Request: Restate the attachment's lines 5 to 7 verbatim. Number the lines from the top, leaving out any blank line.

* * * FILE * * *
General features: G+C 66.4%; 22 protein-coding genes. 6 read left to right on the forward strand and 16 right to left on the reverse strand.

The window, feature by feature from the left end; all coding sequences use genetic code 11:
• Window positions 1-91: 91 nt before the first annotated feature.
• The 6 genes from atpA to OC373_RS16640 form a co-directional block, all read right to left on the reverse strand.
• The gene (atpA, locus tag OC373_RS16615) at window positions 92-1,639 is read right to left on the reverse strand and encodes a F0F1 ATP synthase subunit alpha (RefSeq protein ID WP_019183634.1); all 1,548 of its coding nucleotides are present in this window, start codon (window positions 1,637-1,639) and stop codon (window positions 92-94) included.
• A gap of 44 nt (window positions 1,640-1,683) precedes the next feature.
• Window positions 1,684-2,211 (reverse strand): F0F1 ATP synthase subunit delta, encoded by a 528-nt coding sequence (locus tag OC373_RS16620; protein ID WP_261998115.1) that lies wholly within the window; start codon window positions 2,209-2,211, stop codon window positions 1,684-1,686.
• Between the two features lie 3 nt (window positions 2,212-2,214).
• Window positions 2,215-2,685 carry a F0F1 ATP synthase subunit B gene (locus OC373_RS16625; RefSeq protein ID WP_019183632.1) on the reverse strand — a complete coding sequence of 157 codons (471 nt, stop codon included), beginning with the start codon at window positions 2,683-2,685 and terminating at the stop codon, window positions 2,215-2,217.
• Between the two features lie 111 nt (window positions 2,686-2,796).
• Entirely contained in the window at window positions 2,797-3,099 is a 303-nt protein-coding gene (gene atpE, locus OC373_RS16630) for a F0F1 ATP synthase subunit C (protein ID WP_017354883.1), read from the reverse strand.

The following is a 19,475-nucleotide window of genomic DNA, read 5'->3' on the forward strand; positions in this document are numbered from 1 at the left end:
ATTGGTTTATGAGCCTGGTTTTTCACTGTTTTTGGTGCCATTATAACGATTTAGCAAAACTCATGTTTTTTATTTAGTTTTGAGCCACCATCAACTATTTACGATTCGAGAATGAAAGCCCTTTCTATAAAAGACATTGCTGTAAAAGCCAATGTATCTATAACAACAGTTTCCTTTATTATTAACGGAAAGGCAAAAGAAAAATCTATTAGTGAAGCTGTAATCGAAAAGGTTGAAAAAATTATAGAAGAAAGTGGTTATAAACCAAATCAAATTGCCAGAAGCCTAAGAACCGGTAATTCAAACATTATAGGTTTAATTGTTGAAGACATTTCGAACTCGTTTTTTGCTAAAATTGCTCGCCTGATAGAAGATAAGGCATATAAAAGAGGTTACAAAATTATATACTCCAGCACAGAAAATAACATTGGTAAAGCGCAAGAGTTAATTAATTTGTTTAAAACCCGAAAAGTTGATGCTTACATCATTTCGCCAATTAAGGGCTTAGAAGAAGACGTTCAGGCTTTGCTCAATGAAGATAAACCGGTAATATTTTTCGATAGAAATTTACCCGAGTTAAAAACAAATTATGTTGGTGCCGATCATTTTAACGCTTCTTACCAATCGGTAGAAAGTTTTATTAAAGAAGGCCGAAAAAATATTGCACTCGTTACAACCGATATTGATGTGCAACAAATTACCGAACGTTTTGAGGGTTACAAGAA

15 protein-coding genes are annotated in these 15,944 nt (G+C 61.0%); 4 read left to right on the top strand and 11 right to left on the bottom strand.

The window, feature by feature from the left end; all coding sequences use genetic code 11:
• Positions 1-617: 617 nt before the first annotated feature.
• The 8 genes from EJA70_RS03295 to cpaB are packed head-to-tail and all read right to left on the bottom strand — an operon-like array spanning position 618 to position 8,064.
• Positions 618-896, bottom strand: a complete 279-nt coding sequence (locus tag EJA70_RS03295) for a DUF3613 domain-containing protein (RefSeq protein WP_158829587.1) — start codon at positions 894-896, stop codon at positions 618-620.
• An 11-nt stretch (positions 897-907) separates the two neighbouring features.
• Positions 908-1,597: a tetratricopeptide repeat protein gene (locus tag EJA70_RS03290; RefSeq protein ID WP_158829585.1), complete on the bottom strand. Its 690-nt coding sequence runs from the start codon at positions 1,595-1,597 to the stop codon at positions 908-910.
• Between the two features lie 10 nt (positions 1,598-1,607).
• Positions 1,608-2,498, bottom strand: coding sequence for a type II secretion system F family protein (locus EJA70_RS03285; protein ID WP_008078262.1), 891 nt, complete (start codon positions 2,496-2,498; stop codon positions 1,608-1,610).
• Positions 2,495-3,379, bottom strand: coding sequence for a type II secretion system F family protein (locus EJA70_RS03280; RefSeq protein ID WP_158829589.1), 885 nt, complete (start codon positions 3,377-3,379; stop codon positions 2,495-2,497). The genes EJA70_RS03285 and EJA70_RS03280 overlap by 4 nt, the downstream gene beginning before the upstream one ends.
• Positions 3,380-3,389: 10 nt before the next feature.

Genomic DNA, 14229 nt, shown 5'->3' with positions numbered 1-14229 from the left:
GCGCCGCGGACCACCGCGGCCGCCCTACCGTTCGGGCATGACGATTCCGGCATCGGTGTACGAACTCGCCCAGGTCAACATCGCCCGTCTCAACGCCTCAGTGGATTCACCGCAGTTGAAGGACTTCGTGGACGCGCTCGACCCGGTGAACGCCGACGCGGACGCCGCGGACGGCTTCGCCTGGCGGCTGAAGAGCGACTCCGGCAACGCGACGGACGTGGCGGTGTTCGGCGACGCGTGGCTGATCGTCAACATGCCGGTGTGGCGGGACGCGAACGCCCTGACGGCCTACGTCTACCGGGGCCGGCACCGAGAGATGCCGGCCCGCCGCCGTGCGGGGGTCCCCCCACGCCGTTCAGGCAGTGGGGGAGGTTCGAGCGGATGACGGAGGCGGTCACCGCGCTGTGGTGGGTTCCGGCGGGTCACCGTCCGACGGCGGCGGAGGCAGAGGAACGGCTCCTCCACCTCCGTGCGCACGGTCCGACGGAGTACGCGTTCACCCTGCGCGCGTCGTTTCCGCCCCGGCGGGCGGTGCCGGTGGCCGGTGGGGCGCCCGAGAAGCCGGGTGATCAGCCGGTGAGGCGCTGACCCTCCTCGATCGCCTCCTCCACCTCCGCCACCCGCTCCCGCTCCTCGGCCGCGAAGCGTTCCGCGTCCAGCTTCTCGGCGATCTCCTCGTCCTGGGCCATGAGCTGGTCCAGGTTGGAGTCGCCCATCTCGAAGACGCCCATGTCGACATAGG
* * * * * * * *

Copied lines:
• The gene (atpA, locus tag OC373_RS16615) at window positions 92-1,639 is read right to left on the reverse strand and encodes a F0F1 ATP synthase subunit alpha (RefSeq protein ID WP_019183634.1); all 1,548 of its coding nucleotides are present in this window, start codon (window positions 1,637-1,639) and stop codon (window positions 92-94) included.
• A gap of 44 nt (window positions 1,640-1,683) precedes the next feature.
• Window positions 1,684-2,211 (reverse strand): F0F1 ATP synthase subunit delta, encoded by a 528-nt coding sequence (locus tag OC373_RS16620; protein ID WP_261998115.1) that lies wholly within the window; start codon window positions 2,209-2,211, stop codon window positions 1,684-1,686.